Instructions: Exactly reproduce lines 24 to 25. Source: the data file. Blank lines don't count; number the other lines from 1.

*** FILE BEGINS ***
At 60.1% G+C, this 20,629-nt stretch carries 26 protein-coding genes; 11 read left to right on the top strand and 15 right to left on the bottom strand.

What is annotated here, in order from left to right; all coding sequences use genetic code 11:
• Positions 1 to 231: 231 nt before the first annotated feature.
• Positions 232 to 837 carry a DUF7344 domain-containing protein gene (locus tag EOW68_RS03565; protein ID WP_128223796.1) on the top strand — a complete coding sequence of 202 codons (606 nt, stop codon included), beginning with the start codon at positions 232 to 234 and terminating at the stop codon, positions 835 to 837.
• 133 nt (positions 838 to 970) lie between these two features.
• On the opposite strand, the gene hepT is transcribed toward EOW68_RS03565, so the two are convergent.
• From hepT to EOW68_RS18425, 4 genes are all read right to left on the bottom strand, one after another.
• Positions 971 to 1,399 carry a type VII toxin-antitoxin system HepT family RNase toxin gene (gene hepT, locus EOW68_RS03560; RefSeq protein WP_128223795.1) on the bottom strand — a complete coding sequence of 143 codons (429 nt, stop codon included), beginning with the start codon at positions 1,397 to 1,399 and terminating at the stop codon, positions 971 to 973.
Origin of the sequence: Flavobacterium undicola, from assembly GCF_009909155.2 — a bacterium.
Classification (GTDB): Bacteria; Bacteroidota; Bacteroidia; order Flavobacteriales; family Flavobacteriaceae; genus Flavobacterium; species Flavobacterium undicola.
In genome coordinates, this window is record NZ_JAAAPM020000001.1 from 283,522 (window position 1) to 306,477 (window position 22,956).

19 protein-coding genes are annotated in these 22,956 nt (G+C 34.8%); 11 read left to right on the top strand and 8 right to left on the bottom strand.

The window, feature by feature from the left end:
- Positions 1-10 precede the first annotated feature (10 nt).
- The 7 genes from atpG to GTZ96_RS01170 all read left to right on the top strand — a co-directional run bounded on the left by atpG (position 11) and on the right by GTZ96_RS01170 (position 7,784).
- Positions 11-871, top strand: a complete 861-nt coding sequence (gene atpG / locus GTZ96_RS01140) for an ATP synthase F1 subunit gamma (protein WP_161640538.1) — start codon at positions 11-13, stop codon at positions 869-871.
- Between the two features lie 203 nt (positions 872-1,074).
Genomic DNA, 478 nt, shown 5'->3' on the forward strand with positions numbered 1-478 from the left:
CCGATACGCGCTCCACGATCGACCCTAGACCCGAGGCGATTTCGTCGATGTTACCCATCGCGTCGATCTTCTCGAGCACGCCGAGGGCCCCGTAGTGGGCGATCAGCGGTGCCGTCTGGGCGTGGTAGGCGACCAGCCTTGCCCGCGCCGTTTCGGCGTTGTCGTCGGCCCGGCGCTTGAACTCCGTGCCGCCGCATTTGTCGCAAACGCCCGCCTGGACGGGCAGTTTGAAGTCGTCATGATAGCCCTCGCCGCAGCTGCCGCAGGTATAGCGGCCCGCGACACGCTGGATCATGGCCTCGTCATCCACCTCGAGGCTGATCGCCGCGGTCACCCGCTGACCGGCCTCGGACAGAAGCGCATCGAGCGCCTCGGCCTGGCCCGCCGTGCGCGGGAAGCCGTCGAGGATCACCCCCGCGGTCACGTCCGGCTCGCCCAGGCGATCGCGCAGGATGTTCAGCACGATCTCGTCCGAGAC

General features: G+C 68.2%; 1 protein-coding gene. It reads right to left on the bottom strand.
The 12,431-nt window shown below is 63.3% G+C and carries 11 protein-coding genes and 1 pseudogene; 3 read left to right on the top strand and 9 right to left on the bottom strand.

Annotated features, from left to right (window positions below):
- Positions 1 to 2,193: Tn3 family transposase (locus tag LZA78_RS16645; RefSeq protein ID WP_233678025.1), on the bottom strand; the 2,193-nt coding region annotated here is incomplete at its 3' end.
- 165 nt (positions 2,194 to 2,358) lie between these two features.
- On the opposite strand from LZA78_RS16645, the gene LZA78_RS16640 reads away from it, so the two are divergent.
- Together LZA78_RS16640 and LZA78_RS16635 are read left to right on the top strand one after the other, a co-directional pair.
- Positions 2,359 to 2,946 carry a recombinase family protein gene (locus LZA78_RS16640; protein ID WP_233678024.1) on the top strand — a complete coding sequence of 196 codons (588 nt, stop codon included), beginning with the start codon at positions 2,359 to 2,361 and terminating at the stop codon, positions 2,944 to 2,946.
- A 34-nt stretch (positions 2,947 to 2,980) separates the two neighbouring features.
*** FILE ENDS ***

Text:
- 165 nt (positions 2,194 to 2,358) lie between these two features.
- On the opposite strand from LZA78_RS16645, the gene LZA78_RS16640 reads away from it, so the two are divergent.